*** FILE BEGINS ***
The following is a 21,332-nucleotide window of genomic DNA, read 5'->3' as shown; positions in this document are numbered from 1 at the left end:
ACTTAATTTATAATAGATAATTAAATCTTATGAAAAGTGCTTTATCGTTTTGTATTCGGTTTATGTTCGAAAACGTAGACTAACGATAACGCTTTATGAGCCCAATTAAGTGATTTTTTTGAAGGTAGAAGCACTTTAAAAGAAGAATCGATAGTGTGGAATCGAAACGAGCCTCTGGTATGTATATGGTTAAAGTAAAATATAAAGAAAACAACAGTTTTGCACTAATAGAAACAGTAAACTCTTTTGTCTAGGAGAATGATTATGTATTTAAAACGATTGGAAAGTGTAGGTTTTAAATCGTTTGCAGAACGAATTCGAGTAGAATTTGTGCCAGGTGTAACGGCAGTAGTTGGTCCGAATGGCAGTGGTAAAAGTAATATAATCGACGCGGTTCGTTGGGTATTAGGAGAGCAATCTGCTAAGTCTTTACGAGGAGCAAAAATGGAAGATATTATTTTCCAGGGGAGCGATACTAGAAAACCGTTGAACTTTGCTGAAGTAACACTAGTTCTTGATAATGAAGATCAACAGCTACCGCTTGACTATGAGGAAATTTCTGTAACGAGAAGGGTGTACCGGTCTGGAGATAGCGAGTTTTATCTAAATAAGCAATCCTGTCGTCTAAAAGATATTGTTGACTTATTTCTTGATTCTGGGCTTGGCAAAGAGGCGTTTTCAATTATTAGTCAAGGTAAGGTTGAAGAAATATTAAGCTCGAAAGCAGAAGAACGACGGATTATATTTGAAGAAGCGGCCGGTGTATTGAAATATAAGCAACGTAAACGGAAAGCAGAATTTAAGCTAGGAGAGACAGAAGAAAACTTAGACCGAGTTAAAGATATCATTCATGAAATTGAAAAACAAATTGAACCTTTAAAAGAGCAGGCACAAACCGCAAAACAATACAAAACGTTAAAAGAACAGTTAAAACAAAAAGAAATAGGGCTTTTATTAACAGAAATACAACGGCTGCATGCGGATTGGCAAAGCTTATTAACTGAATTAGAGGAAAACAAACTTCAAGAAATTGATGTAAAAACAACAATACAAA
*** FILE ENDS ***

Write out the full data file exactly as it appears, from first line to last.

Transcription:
The following is a 21,332-nucleotide window of genomic DNA, read 5'->3' as shown; positions in this document are numbered from 1 at the left end:
ACTTAATTTATAATAGATAATTAAATCTTATGAAAAGTGCTTTATCGTTTTGTATTCGGTTTATGTTCGAAAACGTAGACTAACGATAACGCTTTATGAGCCCAATTAAGTGATTTTTTTGAAGGTAGAAGCACTTTAAAAGAAGAATCGATAGTGTGGAATCGAAACGAGCCTCTGGTATGTATATGGTTAAAGTAAAATATAAAGAAAACAACAGTTTTGCACTAATAGAAACAGTAAACTCTTTTGTCTAGGAGAATGATTATGTATTTAAAACGATTGGAAAGTGTAGGTTTTAAATCGTTTGCAGAACGAATTCGAGTAGAATTTGTGCCAGGTGTAACGGCAGTAGTTGGTCCGAATGGCAGTGGTAAAAGTAATATAATCGACGCGGTTCGTTGGGTATTAGGAGAGCAATCTGCTAAGTCTTTACGAGGAGCAAAAATGGAAGATATTATTTTCCAGGGGAGCGATACTAGAAAACCGTTGAACTTTGCTGAAGTAACACTAGTTCTTGATAATGAAGATCAACAGCTACCGCTTGACTATGAGGAAATTTCTGTAACGAGAAGGGTGTACCGGTCTGGAGATAGCGAGTTTTATCTAAATAAGCAATCCTGTCGTCTAAAAGATATTGTTGACTTATTTCTTGATTCTGGGCTTGGCAAAGAGGCGTTTTCAATTATTAGTCAAGGTAAGGTTGAAGAAATATTAAGCTCGAAAGCAGAAGAACGACGGATTATATTTGAAGAAGCGGCCGGTGTATTGAAATATAAGCAACGTAAACGGAAAGCAGAATTTAAGCTAGGAGAGACAGAAGAAAACTTAGACCGAGTTAAAGATATCATTCATGAAATTGAAAAACAAATTGAACCTTTAAAAGAGCAGGCACAAACCGCAAAACAATACAAAACGTTAAAAGAACAGTTAAAACAAAAAGAAATAGGGCTTTTATTAACAGAAATACAACGGCTGCATGCGGATTGGCAAAGCTTATTAACTGAATTAGAGGAAAACAAACTTCAAGAAATTGATGTAAAAACAACAATACAAA